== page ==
Visit the Tandleman's Beer Blog site

What's a craft brewer? A small one perhaps? One that is innovative and makes their beer to precise standards using the finest ingredients? One that uses traditional methods, or seeks genuine full on taste and quality in what is produced? One that isn't produced in bulk and is only distributed on a limited basis perhaps? Something that is of higher quality maybe? Something artisanal could be an answer, but then you get into the problem of agreeing (or not) about yet another definition. It's all a bit tricky isn't it?

I was reading that America's oldest brewer Yeungling is buying a closed brewery in Memphis with a view to increasing its distribution beyond its current 13 states. The brewery was closed by Molson-Coors (not the current owners) and was first constructed in the 1970s to brew Schlitz. It can brew rather a lot of beer, as can Yeungling; currently its production is over 2 million US barrels. What really caught my eye though was the headline " Former Coors plant in Memphis to be acquired by craft brewer Yeungling".

Now clearly the US isn't here and we should always be wary of blindly following what the US does. (A different subject, but pretty good general advice as it goes). Yeungling is by all accounts, a pretty good brewer which is becoming a bit of a cult, but is it really a craft brewer? Would we call a brewer producing 2 million barrels of beer a craft brewer here? I suspect not. Of course scale is different there. The (American) Brewer's Association defines "craft" as being under 2 million barrels a year, so Yeungling must have been pushing at that door for a while and presumably will cease to be "craft" soon. So it's size then! Or is it? There is more suggested attributes of craft brewing here. Hmm. All seems a bit woolly.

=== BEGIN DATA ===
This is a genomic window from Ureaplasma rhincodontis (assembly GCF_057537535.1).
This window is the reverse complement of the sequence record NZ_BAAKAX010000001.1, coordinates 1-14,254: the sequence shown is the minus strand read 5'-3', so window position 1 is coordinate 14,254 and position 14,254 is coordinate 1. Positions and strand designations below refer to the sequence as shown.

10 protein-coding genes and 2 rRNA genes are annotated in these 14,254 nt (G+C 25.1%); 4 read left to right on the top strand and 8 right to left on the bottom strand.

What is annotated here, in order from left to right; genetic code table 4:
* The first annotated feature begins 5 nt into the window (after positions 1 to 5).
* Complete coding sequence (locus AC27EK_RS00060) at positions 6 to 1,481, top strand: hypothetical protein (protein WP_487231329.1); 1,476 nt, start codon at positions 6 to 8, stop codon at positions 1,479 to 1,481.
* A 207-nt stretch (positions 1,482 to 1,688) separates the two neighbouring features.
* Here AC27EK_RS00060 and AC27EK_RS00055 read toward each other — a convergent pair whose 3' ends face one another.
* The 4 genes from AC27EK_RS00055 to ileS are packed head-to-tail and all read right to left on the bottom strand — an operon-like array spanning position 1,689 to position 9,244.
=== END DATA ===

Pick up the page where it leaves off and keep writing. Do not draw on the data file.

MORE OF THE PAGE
I'm not keen on the word "craft". It allows itself to be too easily stretched and redefined according to the whim of those using it. It has no precision or wide acceptance in use. In beer terms it seems to be basically " beer not brewed by one of the big "mega-brewery" corporations". Maybe that's good enough, but here it has definite connotations of quality I'd suggest; in fact of superiority. It isn't just a description that simply tells you what it is, but one which has a subliminal suggestion of something better than the norm. In the case of beer, maybe it is "better" than the mainstream stuff, but then again, in a lot of cases, it probably isn't? Either way, somehow its not a word I'm really that comfortable with. Who is a craft brewer here and who isn't? Who is in and who is out and to whom does it matter? I'm not sure, but if in doubt, follow the money. Brewers I think would generally quite like to be called "craft". It helps beer to sell; but it is a little bit Alice Through the Looking Glass.*

Nonetheless, the word is gaining a lot of currency in British brewing and blogging, but it is one I'll be using very sparingly and probably, like a lot of others, inappropriately.

*"When I use a word," Humpty Dumpty said in a rather scornful tone," it means just what I choose it to mean -- neither more nor less."

Photo from